The Gulf Coast is one of the most vulnerable parts of the country to extreme weather, and is also home to over 40 percent of the total U.S. petroleum refining capacity. As our energy infrastructure continues to age, it is becoming clear that this is a recipe for disaster. A new report, Lessons from Hurricane Isaac, released by the Gulf Monitoring Consortium (GMC), is shedding light on the extent of this problem. GMC found that many preventable problems at coal, chemical and oil facilities during and after the 2012 hurricane resulted in extremely high levels of air and water pollution — posing a serious threat to the region’s residents, particularly those in low-income communities and communities of color.
The report, prepared in preparation of the 2013 hurricane season, serves as a case study on the vulnerability of fossil fuel and petrochemical infrastructure to the severe tropical weather that repeatedly hits the Gulf Region. The paper analyzes official reports submitted to government regulatory and emergency response agencies, and compiles findings from GMC’s independent monitoring during Hurricane Isaac’s aftermath. During and in the aftermath of Isaac, a total of 130 fossil fuel and petrochemical accidents were reported to the U.S. Coast Guard’s National Response Center as a direct result of the storm. These spills released harmful chemicals, including recognized neurotoxins and carcinogens.
“We all knew this hurricane was coming — it wasn’t a surprise,” Meredith Dowling, Gulf Program Director of SouthWings, a GMC member, said of the findings. “Yet during post-storm overflights our volunteer pilots saw sheen on the floodwaters near refineries. Near coal terminals they spotted dark streaks cutting across farmland that appeared to be from coal contaminated runoff. Offshore and in coastal wetlands they found leaking and partially sunken petroleum infrastructure,” she stated.
Among the report’s key findings is that operators used the weather as an excuse for the spills, despite advance warnings of the storm’s path and intensity. The report cites the practice of refineries operating during the storm as part of their negligence: “Motiva Norco Refinery in St. Charles Parish blamed the weather for its pollution, while the Valero refinery next door shut down in advance of the hurricane and reported no incident.” Inadequate levees also allowed contaminated water to spill into surrounding wetlands, waterways, and communities and storage capacity proved insufficient to handle stormwater and wastewater.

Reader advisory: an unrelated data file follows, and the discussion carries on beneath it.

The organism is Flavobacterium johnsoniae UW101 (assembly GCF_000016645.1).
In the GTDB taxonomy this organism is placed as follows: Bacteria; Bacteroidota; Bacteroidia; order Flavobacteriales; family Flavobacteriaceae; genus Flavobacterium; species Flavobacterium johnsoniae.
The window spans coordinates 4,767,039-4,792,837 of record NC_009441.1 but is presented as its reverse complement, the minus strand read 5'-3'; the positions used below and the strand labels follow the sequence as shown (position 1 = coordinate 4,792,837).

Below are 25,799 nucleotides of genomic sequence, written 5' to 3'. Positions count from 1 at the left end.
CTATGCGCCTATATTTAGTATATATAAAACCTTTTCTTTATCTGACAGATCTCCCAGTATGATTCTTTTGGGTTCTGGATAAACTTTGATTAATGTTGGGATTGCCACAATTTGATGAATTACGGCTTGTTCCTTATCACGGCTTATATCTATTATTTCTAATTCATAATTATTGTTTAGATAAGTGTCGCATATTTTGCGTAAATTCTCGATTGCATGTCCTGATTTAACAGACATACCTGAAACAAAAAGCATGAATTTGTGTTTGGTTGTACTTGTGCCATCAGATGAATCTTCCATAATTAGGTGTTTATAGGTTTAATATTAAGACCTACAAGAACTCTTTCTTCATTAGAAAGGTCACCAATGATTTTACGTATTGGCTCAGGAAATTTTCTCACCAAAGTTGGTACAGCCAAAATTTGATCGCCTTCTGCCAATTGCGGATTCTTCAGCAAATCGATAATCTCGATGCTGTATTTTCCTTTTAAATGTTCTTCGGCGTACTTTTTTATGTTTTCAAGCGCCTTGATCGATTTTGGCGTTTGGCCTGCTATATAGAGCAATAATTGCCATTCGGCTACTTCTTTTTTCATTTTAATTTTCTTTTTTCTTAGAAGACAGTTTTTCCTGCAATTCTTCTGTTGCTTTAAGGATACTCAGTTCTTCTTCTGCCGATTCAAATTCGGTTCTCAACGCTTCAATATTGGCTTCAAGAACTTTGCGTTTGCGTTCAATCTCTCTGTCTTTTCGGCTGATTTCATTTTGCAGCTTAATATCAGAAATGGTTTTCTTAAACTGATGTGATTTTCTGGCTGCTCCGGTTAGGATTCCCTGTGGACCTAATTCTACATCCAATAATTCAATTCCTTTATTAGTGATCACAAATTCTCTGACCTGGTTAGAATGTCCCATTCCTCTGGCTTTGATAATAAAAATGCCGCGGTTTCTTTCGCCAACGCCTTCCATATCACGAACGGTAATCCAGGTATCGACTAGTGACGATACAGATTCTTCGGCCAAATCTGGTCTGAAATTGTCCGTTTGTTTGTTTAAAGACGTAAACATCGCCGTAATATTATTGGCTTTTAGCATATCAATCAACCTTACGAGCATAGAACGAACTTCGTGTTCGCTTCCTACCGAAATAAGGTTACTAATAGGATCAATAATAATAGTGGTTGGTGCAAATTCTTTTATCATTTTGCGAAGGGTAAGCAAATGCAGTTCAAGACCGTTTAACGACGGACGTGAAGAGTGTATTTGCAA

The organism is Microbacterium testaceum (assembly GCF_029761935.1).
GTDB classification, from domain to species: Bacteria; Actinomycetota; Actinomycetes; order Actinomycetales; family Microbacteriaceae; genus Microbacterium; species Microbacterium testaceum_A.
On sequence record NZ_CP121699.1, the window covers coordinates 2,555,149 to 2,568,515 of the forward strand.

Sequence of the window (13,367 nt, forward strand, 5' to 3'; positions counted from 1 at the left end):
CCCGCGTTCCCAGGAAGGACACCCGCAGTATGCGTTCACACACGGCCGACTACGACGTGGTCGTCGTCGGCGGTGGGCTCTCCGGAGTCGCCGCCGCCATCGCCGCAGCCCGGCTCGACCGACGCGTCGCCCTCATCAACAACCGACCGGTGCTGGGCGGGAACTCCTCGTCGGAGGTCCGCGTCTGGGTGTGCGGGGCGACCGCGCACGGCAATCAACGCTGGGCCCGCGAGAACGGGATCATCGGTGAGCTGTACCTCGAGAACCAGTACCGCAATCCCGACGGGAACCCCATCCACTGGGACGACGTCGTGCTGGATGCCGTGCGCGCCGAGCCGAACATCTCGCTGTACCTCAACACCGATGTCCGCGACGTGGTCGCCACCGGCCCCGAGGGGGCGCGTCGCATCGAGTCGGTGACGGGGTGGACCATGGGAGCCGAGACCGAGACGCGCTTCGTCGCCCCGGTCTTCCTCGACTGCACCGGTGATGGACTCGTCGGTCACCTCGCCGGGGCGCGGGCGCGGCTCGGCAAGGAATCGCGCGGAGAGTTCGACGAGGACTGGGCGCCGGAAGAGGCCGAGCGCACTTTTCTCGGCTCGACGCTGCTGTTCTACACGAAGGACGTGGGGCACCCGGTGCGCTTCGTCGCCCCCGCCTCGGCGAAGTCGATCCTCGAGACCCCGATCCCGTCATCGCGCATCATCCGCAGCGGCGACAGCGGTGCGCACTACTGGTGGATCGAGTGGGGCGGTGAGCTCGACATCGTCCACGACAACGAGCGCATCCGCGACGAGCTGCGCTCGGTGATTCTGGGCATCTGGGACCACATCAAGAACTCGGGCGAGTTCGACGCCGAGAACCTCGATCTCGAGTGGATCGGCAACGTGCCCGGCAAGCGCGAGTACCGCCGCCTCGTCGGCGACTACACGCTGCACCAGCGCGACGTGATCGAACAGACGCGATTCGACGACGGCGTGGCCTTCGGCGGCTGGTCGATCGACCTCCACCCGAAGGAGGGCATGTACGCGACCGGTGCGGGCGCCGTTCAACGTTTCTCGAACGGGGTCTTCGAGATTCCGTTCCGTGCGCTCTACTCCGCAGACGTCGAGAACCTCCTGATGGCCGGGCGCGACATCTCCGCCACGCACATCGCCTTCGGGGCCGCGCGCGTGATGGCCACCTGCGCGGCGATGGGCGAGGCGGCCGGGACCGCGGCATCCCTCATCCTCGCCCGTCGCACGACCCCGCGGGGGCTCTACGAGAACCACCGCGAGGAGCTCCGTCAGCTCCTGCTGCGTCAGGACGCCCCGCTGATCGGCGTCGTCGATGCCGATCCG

As climate-fueled extreme weather becomes part of the new normal for much of the country, this case study serves as a call to examine the vulnerability of our energy infrastructure as a whole. According to a report by the Department of Energy, about half of the nation’s 2.4 million miles of oil and gas pipelines were built in the 1950s and 1960s, creating the challenge of retrofitting this existing infrastructure with modern technology to improve resiliency. The report states that “aging infrastructure is more susceptible than newer assets to the hurricane-related hazards of storm surge, flooding, and extreme winds.”
This is particularly of concern to low-income communities and communities of color, which have historically seen industrial sites, such as refineries and chemical plants, placed in their neighborhoods. As a result, these communities are disproportionately exposed to chemicals, both from current industrial pollution, but also by legacy chemicals present in soils from prior industrial use. In a study of 15 petrochemical refineries conducted by researchers at the University of Massachusetts and the University of Southern California, more than half the population at risk from air toxins were people of color. However, the extent of this unequal exposure varies greatly by region. For example, the population exposed to releases from ExxonMobil’s refinery in Baton Rouge, Louisiana, is 78 percent minority (75.3 percent black), and 31.1 percent low-income. Given these realities, the risk of exposure to these toxins is heightened during extreme weather events.
While there are rules and regulations to prevent and respond to chemical and oil spills, and even strengthen our energy infrastructure, it is evident that industry leaders must do more to protect communities against these hazards. “The oil industry makes billions of dollars every year,” said Anne Rolfes, Founding Director of the Louisiana Bucket Brigade, a GMC member. “Ordinary citizens are responsible, we get prepared. The oil, chemical and coal industries should, too.”
Tracey Ross is a Senior Policy Analyst with the Poverty to Prosperity Program at the Center for American Progress.